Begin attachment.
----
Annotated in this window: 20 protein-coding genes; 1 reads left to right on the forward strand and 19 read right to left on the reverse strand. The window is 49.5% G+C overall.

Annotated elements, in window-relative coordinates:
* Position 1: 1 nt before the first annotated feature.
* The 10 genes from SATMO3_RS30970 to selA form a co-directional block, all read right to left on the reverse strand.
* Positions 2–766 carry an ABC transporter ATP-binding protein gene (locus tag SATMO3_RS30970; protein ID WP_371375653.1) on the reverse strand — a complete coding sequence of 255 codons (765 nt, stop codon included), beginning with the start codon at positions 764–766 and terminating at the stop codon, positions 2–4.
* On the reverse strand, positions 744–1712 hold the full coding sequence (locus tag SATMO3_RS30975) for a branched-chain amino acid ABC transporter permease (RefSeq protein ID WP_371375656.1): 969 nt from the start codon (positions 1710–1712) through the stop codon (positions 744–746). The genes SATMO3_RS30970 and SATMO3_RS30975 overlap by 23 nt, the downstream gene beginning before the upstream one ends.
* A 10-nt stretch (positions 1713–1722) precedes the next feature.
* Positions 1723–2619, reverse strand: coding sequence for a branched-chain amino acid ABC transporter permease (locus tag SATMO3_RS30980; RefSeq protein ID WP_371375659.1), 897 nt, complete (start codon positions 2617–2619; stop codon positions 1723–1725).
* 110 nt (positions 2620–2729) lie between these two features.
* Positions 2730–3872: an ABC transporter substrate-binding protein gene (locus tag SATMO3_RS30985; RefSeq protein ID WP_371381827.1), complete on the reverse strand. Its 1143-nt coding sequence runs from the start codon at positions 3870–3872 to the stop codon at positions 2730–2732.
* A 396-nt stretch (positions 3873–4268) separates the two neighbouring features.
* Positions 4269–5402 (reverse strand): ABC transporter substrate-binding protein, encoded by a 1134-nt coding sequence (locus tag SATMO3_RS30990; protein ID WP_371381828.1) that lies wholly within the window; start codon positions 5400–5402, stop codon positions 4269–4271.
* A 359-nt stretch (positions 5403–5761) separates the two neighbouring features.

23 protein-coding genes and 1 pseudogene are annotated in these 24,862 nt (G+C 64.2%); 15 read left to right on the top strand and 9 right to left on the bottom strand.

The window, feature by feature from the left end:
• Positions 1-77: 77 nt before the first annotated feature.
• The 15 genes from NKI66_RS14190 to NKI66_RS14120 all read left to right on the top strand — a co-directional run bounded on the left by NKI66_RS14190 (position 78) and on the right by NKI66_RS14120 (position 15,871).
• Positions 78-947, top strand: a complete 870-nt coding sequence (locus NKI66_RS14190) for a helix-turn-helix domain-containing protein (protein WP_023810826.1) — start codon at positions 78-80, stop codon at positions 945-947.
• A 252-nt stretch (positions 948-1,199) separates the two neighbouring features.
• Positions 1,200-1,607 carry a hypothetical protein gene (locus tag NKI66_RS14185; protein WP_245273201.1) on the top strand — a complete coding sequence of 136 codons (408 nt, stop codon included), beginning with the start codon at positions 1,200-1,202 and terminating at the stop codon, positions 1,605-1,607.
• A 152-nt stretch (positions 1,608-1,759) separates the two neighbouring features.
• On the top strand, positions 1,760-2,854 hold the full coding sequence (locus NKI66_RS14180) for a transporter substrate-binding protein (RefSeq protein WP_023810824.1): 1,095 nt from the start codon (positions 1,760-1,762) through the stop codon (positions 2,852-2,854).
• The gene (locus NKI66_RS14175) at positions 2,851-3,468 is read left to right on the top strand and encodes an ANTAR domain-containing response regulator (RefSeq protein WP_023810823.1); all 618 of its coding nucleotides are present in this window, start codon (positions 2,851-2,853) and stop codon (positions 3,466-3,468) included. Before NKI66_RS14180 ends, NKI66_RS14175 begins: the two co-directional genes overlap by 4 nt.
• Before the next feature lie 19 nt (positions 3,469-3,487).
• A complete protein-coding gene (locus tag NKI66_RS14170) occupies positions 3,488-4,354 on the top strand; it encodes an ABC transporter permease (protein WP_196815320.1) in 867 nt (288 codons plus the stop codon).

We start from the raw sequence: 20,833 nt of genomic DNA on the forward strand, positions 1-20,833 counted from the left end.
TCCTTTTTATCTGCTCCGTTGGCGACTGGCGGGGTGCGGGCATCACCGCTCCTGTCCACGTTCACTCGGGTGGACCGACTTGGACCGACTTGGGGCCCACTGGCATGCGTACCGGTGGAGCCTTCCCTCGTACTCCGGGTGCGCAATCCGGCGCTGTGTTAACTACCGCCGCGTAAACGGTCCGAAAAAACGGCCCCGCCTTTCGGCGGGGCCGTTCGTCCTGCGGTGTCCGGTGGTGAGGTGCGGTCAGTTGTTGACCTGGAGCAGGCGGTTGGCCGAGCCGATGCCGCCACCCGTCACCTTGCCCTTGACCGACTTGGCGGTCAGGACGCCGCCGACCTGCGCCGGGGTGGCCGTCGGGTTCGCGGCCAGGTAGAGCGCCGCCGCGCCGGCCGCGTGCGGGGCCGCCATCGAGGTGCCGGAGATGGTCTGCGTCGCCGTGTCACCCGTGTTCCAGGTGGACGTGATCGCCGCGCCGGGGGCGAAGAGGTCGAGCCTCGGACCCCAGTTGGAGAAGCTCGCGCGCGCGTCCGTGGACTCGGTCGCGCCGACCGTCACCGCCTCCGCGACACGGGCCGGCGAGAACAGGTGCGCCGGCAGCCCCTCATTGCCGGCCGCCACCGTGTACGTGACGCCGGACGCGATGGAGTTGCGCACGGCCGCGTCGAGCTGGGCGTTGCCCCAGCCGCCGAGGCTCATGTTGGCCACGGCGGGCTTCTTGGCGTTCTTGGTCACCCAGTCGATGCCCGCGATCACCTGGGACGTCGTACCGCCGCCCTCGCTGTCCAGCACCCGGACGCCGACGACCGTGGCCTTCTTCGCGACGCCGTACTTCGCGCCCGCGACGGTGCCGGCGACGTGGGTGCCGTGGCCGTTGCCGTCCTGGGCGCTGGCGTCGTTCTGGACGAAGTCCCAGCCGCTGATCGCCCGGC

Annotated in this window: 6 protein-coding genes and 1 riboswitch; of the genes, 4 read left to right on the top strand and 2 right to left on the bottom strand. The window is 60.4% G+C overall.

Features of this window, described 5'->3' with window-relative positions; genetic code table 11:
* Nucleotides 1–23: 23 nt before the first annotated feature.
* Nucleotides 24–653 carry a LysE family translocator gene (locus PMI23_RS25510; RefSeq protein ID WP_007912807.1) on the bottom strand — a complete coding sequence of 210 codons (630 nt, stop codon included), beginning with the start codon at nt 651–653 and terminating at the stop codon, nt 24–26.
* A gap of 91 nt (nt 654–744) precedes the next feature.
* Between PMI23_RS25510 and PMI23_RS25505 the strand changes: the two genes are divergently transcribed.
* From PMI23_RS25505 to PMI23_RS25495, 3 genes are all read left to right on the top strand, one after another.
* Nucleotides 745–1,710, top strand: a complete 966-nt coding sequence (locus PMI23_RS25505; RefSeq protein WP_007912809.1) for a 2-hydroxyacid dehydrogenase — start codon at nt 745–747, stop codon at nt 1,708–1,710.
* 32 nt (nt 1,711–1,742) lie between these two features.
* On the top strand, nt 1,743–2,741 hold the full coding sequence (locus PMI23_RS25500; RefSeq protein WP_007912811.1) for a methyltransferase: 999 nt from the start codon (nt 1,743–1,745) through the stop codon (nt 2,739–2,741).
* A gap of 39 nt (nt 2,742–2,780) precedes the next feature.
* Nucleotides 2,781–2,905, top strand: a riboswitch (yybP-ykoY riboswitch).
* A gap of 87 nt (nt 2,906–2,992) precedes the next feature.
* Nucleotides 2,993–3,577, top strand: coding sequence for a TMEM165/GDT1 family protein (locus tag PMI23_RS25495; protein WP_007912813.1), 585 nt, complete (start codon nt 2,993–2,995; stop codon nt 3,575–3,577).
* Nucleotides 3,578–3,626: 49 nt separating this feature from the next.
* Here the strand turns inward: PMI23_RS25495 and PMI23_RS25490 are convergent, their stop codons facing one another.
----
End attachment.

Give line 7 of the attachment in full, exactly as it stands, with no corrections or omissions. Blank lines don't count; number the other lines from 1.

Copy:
* A 10-nt stretch (positions 1713–1722) precedes the next feature.